This is a recent and true story. Management often sees accomplishments in sales and performance that cannot be explained. At both ends of the scale it’s as if on occasion all of the standards that have been set no longer apply. These dynamics are very real. Learn from them, and maintain high standards for yourself and all those you are associated with.

Management relies on realistic and reasonable objectives. In this case I had allowed myself to lower mine. The “human element” is fundamental to defining all expectations. Unfortunately, this element is a process rather than a science. There are no sure things relating to human expectations, only experience and confidence that your judgment will bring you as close as possible to reality.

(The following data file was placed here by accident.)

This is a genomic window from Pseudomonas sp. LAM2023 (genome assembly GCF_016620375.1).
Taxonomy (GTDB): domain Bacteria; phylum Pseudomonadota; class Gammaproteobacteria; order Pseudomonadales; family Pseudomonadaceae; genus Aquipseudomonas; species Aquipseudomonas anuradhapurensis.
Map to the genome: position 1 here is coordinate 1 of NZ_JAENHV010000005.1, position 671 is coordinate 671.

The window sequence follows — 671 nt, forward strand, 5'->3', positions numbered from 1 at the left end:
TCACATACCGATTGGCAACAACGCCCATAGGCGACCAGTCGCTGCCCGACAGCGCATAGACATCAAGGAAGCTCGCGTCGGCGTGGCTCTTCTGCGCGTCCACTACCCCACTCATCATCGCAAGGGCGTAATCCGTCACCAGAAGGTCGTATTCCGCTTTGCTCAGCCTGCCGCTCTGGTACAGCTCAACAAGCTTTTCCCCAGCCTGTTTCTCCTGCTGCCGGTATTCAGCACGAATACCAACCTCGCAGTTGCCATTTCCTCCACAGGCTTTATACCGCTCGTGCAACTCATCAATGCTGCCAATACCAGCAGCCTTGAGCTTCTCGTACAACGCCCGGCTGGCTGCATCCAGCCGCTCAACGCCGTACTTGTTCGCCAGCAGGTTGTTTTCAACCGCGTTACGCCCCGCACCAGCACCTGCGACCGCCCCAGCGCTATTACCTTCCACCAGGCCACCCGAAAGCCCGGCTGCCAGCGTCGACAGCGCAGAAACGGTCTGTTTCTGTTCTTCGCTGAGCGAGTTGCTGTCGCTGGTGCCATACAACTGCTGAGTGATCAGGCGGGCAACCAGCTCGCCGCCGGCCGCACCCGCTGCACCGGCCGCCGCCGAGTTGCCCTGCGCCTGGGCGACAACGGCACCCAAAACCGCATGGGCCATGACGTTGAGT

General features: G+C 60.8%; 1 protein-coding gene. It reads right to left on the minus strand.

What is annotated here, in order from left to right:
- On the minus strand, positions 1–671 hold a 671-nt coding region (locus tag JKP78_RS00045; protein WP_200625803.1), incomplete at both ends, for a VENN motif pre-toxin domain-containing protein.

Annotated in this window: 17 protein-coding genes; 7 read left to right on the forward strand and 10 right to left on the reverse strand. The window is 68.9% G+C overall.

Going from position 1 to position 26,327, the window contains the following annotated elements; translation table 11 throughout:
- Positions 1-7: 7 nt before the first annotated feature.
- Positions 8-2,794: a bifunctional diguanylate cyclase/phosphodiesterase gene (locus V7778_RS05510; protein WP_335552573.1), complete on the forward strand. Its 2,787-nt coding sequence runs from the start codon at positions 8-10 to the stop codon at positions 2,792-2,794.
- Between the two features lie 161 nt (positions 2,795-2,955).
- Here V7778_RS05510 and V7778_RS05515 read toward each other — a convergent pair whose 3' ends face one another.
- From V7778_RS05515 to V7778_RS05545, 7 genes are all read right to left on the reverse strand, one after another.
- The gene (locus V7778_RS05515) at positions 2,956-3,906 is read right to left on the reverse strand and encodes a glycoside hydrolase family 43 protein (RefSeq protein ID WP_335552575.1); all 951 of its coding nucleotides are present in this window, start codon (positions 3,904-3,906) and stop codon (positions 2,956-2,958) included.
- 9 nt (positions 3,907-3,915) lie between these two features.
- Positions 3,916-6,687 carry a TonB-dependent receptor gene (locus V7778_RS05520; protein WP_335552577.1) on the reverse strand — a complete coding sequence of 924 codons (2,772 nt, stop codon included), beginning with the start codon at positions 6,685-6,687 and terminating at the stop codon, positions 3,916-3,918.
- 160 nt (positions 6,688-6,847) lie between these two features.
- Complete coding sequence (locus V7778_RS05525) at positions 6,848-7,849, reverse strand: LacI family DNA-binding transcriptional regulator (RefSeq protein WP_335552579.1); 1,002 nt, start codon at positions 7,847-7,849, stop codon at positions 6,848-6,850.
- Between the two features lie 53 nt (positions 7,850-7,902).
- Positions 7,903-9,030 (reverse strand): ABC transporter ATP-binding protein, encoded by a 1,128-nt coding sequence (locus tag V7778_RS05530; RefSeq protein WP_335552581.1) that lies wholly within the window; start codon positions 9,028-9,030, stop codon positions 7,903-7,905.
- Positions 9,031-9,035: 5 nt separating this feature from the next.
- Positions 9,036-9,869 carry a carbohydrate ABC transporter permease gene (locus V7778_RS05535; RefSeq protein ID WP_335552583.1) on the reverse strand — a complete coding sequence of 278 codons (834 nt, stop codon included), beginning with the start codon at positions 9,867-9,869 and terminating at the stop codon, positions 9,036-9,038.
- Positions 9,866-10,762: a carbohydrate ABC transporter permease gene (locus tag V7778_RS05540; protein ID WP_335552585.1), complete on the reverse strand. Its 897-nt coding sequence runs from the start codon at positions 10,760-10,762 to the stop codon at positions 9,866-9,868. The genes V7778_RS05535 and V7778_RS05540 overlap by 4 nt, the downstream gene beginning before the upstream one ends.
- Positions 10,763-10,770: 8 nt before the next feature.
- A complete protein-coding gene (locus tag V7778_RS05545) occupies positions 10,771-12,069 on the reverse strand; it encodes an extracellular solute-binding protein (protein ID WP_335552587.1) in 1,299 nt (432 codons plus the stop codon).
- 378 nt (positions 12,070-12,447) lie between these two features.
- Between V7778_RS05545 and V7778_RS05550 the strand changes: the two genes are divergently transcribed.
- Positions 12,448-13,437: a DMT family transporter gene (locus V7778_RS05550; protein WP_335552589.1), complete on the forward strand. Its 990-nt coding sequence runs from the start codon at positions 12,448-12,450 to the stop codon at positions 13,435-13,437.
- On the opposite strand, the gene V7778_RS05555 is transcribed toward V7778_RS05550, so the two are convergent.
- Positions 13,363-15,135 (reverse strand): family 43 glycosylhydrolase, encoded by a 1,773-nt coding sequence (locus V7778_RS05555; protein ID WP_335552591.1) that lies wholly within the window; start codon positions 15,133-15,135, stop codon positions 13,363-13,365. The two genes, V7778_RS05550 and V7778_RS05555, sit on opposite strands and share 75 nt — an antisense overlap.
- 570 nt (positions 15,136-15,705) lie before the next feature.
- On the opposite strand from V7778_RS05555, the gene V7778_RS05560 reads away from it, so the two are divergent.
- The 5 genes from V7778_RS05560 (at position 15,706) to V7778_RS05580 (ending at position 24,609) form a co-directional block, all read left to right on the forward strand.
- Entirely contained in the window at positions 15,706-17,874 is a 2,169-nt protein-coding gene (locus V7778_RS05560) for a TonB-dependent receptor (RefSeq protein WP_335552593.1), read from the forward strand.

Share this, or a similar personal story, with your sales staff. If you have an individual who has reached a plateau, set up a specific challenge and incentive for a defined period of time. Share very specific circumstances and achievements in similar regions. Regardless of the conversation, this individual will first need to believe it can be accomplished. Once they have attained this new objective, only then will they fully develop expectations for themselves.

Personal Regards,

INTERPERSONAL© is published by INTERPERSONALBIZ.COM, Keenan Longcor, Editor, ©2008. Duplication of this publication is permitted for both personal and business use. Excerpts may only be quoted with acknowledgment of INTERPERSONAL/INTERPERSONALBIZ.ORG as the source. For re-publication rights, please contact the editor at KEENAN@INTERPERSONALBIZ.COM


Management Rewards, Marketing Glitz No Comments »

Vol. XV

Dear Manager,